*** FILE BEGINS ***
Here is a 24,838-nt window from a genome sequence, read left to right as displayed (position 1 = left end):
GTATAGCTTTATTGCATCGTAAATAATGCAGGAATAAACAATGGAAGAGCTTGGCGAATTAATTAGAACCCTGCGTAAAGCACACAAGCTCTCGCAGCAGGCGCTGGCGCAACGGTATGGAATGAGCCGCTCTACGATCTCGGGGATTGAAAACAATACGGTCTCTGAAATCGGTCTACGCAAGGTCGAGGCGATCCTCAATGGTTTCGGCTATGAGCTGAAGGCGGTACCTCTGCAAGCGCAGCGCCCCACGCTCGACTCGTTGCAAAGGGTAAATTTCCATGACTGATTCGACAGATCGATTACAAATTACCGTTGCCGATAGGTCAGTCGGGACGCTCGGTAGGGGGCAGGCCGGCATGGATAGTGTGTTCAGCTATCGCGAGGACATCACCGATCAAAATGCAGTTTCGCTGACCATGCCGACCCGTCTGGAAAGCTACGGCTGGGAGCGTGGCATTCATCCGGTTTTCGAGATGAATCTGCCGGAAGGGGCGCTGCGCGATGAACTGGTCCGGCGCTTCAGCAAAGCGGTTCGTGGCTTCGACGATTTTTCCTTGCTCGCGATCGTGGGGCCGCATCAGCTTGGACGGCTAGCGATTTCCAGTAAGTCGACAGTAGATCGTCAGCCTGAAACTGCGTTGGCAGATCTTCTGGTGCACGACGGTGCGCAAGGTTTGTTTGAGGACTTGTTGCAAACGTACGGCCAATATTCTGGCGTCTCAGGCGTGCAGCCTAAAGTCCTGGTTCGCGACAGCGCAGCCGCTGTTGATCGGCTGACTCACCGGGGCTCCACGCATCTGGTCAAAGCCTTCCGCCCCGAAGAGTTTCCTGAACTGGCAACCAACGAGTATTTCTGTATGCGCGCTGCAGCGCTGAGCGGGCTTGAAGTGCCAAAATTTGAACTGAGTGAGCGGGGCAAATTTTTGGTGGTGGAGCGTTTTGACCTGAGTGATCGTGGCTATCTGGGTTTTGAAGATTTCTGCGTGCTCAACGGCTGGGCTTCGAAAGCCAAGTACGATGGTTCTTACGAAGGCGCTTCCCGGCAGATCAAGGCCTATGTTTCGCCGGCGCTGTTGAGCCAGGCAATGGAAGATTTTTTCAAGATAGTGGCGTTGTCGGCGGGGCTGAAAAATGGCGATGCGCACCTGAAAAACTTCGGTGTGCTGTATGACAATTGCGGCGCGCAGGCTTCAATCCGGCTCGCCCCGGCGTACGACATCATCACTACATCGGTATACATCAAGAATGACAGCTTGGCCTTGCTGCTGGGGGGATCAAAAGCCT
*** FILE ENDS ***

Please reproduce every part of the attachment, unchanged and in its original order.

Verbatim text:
Here is a 24,838-nt window from a genome sequence, read left to right as displayed (position 1 = left end):
GTATAGCTTTATTGCATCGTAAATAATGCAGGAATAAACAATGGAAGAGCTTGGCGAATTAATTAGAACCCTGCGTAAAGCACACAAGCTCTCGCAGCAGGCGCTGGCGCAACGGTATGGAATGAGCCGCTCTACGATCTCGGGGATTGAAAACAATACGGTCTCTGAAATCGGTCTACGCAAGGTCGAGGCGATCCTCAATGGTTTCGGCTATGAGCTGAAGGCGGTACCTCTGCAAGCGCAGCGCCCCACGCTCGACTCGTTGCAAAGGGTAAATTTCCATGACTGATTCGACAGATCGATTACAAATTACCGTTGCCGATAGGTCAGTCGGGACGCTCGGTAGGGGGCAGGCCGGCATGGATAGTGTGTTCAGCTATCGCGAGGACATCACCGATCAAAATGCAGTTTCGCTGACCATGCCGACCCGTCTGGAAAGCTACGGCTGGGAGCGTGGCATTCATCCGGTTTTCGAGATGAATCTGCCGGAAGGGGCGCTGCGCGATGAACTGGTCCGGCGCTTCAGCAAAGCGGTTCGTGGCTTCGACGATTTTTCCTTGCTCGCGATCGTGGGGCCGCATCAGCTTGGACGGCTAGCGATTTCCAGTAAGTCGACAGTAGATCGTCAGCCTGAAACTGCGTTGGCAGATCTTCTGGTGCACGACGGTGCGCAAGGTTTGTTTGAGGACTTGTTGCAAACGTACGGCCAATATTCTGGCGTCTCAGGCGTGCAGCCTAAAGTCCTGGTTCGCGACAGCGCAGCCGCTGTTGATCGGCTGACTCACCGGGGCTCCACGCATCTGGTCAAAGCCTTCCGCCCCGAAGAGTTTCCTGAACTGGCAACCAACGAGTATTTCTGTATGCGCGCTGCAGCGCTGAGCGGGCTTGAAGTGCCAAAATTTGAACTGAGTGAGCGGGGCAAATTTTTGGTGGTGGAGCGTTTTGACCTGAGTGATCGTGGCTATCTGGGTTTTGAAGATTTCTGCGTGCTCAACGGCTGGGCTTCGAAAGCCAAGTACGATGGTTCTTACGAAGGCGCTTCCCGGCAGATCAAGGCCTATGTTTCGCCGGCGCTGTTGAGCCAGGCAATGGAAGATTTTTTCAAGATAGTGGCGTTGTCGGCGGGGCTGAAAAATGGCGATGCGCACCTGAAAAACTTCGGTGTGCTGTATGACAATTGCGGCGCGCAGGCTTCAATCCGGCTCGCCCCGGCGTACGACATCATCACTACATCGGTATACATCAAGAATGACAGCTTGGCCTTGCTGCTGGGGGGATCAAAAGCCT